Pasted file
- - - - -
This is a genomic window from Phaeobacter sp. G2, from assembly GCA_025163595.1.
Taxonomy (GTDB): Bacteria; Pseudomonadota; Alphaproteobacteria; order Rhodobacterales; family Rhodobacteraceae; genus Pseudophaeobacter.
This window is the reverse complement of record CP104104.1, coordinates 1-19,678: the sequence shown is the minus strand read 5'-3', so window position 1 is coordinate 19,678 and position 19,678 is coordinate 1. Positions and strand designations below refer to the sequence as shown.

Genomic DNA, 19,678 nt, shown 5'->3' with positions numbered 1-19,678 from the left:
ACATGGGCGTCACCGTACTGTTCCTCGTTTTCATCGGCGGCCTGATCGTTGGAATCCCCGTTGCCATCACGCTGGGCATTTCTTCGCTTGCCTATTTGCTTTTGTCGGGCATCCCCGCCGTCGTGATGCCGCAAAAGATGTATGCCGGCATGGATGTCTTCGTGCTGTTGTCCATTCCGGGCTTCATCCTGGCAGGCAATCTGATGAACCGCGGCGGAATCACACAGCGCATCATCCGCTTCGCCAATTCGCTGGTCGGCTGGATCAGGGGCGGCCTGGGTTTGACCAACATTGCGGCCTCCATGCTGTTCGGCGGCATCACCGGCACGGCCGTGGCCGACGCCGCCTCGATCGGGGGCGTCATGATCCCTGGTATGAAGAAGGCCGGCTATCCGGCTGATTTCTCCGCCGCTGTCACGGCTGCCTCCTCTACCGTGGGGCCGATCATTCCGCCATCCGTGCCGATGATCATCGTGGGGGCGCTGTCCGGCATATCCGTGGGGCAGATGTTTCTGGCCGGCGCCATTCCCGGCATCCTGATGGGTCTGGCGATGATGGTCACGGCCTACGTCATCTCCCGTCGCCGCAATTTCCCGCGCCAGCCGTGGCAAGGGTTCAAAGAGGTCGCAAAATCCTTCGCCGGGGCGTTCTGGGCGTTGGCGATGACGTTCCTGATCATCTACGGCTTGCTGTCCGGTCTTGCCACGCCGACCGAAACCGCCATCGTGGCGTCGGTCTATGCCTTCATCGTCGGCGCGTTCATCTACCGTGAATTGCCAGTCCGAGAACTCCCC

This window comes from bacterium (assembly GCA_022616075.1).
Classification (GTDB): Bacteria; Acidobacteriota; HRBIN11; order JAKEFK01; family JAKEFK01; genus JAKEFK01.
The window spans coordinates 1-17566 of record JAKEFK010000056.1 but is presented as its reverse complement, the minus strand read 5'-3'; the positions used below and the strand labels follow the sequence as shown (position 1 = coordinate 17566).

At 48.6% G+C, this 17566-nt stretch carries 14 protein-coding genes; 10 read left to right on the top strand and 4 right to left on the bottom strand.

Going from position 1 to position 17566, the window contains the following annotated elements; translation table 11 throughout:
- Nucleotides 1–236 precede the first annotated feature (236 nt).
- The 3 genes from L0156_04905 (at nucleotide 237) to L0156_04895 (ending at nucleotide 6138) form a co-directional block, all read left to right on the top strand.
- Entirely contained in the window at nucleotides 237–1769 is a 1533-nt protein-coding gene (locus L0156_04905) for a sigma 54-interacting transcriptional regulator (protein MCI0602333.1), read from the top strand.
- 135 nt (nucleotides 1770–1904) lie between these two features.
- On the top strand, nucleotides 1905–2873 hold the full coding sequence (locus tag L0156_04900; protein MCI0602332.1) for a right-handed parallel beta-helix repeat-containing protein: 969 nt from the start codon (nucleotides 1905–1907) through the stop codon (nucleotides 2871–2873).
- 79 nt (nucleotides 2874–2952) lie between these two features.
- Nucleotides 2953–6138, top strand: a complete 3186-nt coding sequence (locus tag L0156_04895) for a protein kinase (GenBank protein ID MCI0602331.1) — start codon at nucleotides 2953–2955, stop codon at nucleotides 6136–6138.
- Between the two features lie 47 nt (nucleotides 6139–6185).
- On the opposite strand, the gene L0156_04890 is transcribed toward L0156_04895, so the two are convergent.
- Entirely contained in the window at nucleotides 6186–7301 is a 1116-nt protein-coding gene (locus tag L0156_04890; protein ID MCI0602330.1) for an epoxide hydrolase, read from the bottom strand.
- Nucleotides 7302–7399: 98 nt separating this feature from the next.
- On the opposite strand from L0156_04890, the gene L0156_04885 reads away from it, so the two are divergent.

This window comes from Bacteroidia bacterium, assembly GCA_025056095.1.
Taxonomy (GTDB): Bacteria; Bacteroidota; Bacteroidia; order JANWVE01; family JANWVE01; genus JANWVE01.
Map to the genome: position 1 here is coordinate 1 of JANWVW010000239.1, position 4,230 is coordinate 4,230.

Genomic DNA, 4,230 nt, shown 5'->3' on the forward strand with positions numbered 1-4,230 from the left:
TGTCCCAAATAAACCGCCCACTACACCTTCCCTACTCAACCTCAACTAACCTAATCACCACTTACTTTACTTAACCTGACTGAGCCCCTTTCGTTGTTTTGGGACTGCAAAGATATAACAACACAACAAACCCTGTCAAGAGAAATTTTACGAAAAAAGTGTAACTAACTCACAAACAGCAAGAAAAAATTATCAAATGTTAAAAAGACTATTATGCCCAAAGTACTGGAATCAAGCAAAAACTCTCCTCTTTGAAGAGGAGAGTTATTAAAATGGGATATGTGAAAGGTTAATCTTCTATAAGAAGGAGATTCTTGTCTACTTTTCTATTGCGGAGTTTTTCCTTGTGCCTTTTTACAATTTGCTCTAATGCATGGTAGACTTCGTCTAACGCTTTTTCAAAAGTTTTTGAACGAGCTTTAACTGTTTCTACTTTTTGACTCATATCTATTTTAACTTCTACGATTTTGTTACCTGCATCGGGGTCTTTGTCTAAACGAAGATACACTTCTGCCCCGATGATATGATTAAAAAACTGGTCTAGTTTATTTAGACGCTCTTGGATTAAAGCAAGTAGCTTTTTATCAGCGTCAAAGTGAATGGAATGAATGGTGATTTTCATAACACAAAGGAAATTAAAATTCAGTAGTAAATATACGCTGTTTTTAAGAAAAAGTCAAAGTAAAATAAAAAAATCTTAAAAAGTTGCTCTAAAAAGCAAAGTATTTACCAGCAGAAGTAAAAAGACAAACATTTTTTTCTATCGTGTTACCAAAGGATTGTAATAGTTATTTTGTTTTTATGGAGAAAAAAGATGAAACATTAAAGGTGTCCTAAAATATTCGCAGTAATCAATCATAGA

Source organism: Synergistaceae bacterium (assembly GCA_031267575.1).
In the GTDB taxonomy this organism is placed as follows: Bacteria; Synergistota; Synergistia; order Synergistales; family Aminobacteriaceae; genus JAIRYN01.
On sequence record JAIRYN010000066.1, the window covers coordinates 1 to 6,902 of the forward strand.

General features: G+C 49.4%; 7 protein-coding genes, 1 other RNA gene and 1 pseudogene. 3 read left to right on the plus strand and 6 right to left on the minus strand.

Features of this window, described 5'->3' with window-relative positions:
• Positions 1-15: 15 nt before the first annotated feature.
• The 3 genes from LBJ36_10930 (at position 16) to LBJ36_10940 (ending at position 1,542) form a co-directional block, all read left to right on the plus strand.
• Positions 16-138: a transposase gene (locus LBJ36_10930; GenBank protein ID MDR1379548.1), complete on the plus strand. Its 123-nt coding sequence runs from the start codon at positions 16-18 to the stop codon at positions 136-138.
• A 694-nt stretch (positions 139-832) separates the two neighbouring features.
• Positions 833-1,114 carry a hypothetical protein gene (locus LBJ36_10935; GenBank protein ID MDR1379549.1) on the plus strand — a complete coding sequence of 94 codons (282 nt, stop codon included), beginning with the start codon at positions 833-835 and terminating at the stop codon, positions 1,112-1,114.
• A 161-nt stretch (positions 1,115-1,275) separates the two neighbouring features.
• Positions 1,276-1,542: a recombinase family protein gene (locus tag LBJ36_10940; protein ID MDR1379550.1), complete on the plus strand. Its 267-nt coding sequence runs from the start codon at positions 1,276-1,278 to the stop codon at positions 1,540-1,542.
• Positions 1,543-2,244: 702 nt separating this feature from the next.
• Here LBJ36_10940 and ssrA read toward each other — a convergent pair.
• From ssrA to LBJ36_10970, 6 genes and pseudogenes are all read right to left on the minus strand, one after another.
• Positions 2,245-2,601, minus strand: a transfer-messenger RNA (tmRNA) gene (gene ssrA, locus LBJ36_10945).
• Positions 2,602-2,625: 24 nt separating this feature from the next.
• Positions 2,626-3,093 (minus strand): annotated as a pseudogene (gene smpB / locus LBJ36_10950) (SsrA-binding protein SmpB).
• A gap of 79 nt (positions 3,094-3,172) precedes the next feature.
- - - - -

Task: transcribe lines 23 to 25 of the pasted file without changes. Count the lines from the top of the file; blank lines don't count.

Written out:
This window comes from Bacteroidia bacterium, assembly GCA_025056095.1.
Taxonomy (GTDB): Bacteria; Bacteroidota; Bacteroidia; order JANWVE01; family JANWVE01; genus JANWVE01.
Map to the genome: position 1 here is coordinate 1 of JANWVW010000239.1, position 4,230 is coordinate 4,230.